The images on Bowser’s regimental flags were designed to be inflammatory to Confederate soldiers, Becton said.

For instance, the 127th regiment’s flag from a distance appears to show the black soldier and white woman holding hands, but in fact she’s holding a flagpole and he’s bidding her farewell. The banner for the 22nd regiment showed a black Union soldier pointing his bayonet at the chest of a fallen Confederate soldier who is tossing aside his sword, beneath a banner reading “Sic semper tyrannis,” which translates into “thus always to tyrants.” That was also the motto of Virginia at the time, so it was likely meant to enrage the enemy, Becton said.

“When people saw these images, it was their worst nightmares,” he said.

Bowser’s civil rights work included joining activist Octavius Catto and others in the effort to desegregate Pennsylvania’s streetcars in the late 1860s, Becton said.

He painted several portraits of Lincoln, his most famous from 1865, which he created from an image that was later used on the post-Civil War $5 bill.

Bowser also was involved with the abolition movement and his family home transformed into a stop on the Underground Railroad. He painted the portrait of abolitionist John Brown during his visit to the Bowser family home.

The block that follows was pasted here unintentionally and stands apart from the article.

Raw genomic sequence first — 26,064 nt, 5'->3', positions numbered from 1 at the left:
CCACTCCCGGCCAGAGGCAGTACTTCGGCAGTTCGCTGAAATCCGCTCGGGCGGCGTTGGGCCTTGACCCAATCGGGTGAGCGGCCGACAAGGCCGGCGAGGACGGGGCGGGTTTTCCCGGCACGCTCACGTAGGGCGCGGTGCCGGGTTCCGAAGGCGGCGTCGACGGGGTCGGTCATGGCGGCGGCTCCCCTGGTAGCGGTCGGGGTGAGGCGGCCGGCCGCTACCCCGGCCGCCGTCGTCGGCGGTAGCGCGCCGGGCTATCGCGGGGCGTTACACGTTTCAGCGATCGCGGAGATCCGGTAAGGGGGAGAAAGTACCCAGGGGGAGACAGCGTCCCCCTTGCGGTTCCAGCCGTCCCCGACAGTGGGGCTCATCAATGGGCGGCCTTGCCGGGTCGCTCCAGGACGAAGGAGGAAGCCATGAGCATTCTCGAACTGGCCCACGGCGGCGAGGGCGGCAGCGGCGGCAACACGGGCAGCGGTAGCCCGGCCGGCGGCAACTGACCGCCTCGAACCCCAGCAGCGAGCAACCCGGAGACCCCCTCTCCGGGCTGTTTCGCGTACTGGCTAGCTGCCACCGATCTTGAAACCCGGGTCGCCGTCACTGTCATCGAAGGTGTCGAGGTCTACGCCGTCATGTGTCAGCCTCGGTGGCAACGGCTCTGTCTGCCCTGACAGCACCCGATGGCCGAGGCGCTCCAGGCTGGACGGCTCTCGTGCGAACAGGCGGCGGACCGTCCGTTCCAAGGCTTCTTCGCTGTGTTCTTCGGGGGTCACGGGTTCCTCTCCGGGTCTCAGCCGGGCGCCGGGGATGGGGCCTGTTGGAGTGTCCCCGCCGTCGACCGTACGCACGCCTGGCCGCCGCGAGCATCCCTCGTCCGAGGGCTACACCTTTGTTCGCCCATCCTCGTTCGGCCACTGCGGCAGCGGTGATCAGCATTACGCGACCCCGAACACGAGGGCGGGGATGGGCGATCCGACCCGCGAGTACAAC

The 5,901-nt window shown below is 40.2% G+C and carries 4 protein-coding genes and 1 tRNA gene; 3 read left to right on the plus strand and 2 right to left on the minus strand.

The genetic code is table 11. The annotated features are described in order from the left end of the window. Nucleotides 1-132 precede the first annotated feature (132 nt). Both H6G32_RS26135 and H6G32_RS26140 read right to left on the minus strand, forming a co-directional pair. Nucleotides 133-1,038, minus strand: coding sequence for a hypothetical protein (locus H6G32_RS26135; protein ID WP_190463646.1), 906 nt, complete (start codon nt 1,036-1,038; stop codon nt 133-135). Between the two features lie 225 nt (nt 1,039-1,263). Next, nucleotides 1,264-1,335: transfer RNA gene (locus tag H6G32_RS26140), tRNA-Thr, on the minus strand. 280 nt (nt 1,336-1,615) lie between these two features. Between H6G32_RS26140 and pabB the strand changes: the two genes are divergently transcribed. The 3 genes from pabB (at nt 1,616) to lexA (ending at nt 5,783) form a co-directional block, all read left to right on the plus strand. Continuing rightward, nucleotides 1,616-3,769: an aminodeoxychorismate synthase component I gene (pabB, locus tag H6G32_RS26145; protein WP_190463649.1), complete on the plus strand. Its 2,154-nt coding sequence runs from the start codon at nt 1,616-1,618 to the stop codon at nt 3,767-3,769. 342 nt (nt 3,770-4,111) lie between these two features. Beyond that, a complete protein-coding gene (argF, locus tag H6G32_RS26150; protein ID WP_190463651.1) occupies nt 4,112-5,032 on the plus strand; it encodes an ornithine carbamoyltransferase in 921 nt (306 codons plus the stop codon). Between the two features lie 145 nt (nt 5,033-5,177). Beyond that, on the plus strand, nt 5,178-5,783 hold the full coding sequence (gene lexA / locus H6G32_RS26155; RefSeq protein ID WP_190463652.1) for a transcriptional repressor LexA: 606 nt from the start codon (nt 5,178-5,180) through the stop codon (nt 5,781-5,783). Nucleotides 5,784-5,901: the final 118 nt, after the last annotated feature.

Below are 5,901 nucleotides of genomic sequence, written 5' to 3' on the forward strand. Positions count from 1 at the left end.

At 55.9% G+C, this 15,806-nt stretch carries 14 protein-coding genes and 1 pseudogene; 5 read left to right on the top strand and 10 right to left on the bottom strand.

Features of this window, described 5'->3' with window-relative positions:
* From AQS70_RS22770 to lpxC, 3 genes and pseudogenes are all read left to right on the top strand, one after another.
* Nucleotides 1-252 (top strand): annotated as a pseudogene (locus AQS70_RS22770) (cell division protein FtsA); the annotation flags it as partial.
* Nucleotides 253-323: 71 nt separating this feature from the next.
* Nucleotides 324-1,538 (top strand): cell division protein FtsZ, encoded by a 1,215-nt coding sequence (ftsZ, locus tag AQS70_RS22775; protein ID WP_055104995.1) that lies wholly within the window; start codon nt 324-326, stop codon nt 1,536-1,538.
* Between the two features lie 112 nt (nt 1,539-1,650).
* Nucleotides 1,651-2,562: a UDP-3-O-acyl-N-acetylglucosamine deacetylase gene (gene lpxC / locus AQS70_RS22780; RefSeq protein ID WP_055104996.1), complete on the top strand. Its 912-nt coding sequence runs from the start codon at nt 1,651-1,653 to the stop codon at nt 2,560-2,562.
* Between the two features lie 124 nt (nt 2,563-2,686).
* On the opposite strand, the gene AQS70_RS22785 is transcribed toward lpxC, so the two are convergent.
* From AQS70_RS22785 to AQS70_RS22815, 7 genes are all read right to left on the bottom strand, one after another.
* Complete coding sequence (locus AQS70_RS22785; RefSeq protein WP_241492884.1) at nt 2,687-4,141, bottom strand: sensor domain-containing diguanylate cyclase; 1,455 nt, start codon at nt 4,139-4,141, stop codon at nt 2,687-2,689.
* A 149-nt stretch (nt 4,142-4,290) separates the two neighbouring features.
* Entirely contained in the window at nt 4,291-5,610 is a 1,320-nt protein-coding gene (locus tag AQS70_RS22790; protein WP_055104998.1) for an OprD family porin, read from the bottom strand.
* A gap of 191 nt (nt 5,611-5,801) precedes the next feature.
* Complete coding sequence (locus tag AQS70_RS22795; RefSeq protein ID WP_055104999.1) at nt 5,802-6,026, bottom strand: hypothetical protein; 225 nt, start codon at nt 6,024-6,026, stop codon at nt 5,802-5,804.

David Harrower, a Philadelphia historian who has written about troops at Camp William Penn and is working on a biography of Bowser, describes him as multifaceted leader in the community: a middle-class member of library and orchestral societies and voting rights groups; in addition to helping fugitive slaves reach freedom by providing them shelter in his home.

“Bowser’s story is important to Philadelphia history, to African-American history and to American history,” he said.

RankTribe™ Black Business Directory News – Arts & Entertainment

Last-Minute Plans: 104 Free, Cheap & Easy Things To Do in Seattle This Weekend: June 14-16, 2019

An Ice Cream Social Pop-Up, Black Arts Fest, and More $10-and-Under Events

Snag scoops from vendors like Puffle Up (pictured) at the South Lake Union Saturday Market’s Ice Cream Social Pop-Up. Ice Cream Social Pop-Up via Facebook

Panicking because you don’t know what to do this weekend and you’re short on cash? Don’t worry—below, find all of your options for last-minute entertainment that won’t cost more than $10, ranging from Freeway Park in Bloom to the Chase the Light Pop-up Exhibition, and from the Pride edition of Mama’s Thirsty: A Queer Lady Hangout to Black Arts Fest. For even more options, check out our complete Things To Do calendar and our list of cheap & easy things to do in Seattle all year long. Plus, check out our list of last-minute and afforable Father’s Day events for this weekend.